Ohio businessman Edward Crawford is to become the next US ambassador to Ireland, after the US senate endorsed his nomination in a vote on Thursday.
The 100-member senate voted by 90-4 in favour of President Donald Trump’s nominee.
Among those who voted against were several candidates to become the Democratic nominee for president including Senators Kamala Harris and Elizabeth Warren. Earlier in the day, senators Kirsten Gillibrand of New York and Bernie Sanders of Vermont had voted against closing debate on his nomination - a procedural motion. However, neither Gillibrand nor Sanders were present for the final vote in the chamber. Though some Democrats tend to vote against President Trump’s nominees, there was surprise that Ms Gillibrand, a New York Democrat, had moved to delay the vote earlier in the process.
The confirmation of Mr Crawford comes more than two years since his name was touted for the diplomatic position after Florida-based Brian Burns pulled out of the process due to illness. Ireland is one of the last countries to have been assigned an ambassador by the Trump administration.
Crawford (81) was officially nominated by Mr Trump late last year, and re-nominated in January when a new Congress took office after the mid-term elections. He was approved by the Senate Foreign Relations committee in April.
An Irish-American from Cleveland, Ohio, Mr Crawford’s parents emigrated from Ireland in the 1920s.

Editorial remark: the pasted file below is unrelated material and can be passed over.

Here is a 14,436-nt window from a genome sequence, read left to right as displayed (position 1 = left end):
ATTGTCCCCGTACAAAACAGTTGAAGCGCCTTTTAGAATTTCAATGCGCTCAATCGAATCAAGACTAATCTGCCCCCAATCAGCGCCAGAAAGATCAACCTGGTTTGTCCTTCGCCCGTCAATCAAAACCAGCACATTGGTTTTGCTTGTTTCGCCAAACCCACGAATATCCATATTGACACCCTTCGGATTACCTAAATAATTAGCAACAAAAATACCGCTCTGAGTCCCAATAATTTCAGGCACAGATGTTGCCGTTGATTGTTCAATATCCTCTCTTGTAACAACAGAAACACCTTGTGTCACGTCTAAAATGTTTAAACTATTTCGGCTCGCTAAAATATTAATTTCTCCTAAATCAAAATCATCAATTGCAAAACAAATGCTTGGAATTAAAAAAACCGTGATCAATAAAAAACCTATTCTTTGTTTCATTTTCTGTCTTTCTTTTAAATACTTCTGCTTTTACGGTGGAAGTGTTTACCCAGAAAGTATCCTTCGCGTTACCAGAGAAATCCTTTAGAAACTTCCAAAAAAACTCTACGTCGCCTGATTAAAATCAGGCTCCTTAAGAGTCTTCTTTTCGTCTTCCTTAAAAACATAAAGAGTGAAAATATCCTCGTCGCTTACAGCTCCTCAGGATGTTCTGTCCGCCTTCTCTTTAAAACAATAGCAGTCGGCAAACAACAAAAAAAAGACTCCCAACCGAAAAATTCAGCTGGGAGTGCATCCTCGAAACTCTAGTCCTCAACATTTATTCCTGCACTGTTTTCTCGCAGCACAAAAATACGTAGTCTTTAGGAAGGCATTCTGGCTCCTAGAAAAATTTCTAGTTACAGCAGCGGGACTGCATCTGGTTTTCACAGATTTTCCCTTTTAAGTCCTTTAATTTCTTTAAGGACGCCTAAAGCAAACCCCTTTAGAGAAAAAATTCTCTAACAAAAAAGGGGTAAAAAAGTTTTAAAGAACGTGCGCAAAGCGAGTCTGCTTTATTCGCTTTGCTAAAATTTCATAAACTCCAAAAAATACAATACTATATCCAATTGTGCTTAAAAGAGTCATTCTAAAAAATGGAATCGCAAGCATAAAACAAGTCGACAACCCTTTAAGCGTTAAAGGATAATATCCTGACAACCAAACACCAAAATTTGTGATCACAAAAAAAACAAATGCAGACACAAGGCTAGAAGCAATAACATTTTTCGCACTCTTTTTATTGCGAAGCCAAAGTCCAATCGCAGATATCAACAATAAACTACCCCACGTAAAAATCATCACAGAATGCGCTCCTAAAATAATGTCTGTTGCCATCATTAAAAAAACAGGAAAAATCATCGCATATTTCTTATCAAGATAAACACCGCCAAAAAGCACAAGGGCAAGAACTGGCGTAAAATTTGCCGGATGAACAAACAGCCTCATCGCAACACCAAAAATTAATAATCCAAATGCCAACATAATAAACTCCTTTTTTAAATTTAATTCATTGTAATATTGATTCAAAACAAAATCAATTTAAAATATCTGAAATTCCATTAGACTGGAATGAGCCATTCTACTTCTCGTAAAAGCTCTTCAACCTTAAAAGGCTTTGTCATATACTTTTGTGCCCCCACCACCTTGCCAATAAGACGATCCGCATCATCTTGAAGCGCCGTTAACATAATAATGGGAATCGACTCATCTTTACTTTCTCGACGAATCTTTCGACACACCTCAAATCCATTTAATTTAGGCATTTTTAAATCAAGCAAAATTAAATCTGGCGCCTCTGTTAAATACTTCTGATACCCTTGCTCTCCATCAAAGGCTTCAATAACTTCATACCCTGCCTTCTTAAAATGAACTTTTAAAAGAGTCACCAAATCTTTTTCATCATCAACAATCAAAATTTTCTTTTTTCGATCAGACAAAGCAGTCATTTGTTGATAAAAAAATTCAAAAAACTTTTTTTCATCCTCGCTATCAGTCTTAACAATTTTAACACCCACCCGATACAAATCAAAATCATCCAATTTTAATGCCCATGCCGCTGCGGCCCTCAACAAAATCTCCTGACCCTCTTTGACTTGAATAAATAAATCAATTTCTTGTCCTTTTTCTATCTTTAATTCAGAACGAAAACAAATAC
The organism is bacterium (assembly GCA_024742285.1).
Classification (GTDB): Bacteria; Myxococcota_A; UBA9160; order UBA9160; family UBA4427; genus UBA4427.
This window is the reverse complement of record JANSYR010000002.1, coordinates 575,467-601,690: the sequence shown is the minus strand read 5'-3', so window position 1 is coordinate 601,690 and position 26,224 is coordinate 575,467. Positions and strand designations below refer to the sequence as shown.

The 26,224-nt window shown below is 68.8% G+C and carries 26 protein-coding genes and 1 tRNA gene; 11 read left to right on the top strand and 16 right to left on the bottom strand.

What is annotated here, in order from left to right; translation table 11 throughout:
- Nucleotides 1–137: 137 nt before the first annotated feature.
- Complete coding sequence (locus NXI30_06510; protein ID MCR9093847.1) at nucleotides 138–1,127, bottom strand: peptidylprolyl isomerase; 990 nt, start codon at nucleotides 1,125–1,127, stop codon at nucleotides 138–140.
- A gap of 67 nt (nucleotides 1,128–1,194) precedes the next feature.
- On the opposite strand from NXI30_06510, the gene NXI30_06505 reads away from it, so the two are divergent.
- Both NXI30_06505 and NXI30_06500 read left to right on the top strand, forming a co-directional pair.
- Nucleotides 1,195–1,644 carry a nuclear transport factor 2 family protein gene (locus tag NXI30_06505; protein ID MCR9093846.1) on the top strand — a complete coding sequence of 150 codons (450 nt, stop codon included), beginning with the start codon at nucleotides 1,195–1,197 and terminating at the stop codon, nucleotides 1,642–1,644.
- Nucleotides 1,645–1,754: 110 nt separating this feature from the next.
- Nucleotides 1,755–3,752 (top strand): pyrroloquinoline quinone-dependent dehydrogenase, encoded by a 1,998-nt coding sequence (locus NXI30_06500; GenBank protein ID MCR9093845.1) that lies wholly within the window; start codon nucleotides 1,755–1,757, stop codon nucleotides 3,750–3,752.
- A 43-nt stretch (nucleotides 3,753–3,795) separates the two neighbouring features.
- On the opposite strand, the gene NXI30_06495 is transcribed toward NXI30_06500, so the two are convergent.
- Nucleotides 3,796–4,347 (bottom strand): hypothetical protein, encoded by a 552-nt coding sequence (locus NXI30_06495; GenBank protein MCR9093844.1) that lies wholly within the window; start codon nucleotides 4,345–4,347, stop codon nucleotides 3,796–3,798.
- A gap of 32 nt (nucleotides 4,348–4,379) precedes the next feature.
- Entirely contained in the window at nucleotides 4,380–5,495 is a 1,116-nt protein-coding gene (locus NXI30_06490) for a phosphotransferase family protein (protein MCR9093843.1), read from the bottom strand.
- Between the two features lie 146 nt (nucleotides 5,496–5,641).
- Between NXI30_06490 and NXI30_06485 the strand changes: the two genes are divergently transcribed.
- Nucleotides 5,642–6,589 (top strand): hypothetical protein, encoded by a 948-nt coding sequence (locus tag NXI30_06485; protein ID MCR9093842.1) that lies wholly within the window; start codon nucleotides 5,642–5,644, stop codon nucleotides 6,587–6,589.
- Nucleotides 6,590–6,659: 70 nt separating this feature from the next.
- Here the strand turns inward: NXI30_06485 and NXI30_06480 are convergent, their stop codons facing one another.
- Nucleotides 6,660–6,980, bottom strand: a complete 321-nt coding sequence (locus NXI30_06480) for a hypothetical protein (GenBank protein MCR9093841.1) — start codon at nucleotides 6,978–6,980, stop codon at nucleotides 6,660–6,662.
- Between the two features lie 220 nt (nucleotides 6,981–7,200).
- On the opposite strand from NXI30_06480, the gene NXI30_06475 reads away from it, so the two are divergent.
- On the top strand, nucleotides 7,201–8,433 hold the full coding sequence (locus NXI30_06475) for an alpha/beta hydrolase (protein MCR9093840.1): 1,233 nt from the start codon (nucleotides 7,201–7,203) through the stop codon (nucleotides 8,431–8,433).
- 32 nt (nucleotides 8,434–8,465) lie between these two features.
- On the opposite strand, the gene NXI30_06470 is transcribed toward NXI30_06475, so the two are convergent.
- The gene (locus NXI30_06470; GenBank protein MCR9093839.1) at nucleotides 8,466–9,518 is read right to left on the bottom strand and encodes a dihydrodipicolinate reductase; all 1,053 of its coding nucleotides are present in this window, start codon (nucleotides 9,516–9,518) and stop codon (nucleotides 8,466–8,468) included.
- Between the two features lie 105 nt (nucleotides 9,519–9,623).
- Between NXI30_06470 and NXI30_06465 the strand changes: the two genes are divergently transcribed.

He founded his business, Park Ohio Holdings, in 1960, building it into an international company with revenues of $1.9 billion. It employs more than 7.500 people across the globe.
The Nasdaq-listed manufacturing and supply-chain business acquired Cork-based supply chain business QEF Global limited in 2013 and continues to employ a small number of people there.
Mr Crawford was the finance chairman for the Republican National Committee's Ohio campaign during the 2016 presidential race, and a supporter of Mr Trump. Appearing before the US Senate foreign relations committee at his confirmation hearing in April, Mr Crawford pledged to work to further US-Irish relations and maintain US commitment to the Northern Ireland peace process if confirmed.
He said that the United States and Ireland had worked to resolve conflicts and foster prosperity throughout the decades.
“If confirmed, I pledge to work closely with the members of the foreign relations and commit to advance US interests and values in Ireland,” he told the committee. Brexit, and the possibility of the reintroduction of a hard border in Ireland, also featured heavily during the hearing.
Mr Crawford, who was accompanied by members of his extended family at the confirmation hearing in April, also talked about his experience growing up in an Irish-American household, recalling how his mother had emigrated from Ireland in 1927 and his father in 1925.
Both had arrived in the United States at Ellis Island, he said. “They would be very proud of what we have accomplished as a family and our need to serve America.”
He told senators that, over his 58 years building his company, he had learned a great deal about people, expressing the belief that his business experience could be used in positive ways to develop the relationship between the United States and Ireland.
Ireland’s ambassador to the United States, Dan Mulhall, welcomed Mr Crawford’s confirmation on Thursday. “I am delighted that Ed Crawford has been confirmed by the Senate today to be the next US ambassador to Ireland. Ambassador Crawford has long been a prominent and highly-regarded member of the Irish community in Cleveland.”
The position of US ambassador to Ireland has been vacant since the departure of Kevin O'Malley, Barack Obama's nominee, in January 2017. The role is being filled in the interim by US embassy charge d'affaires Reece Smyth.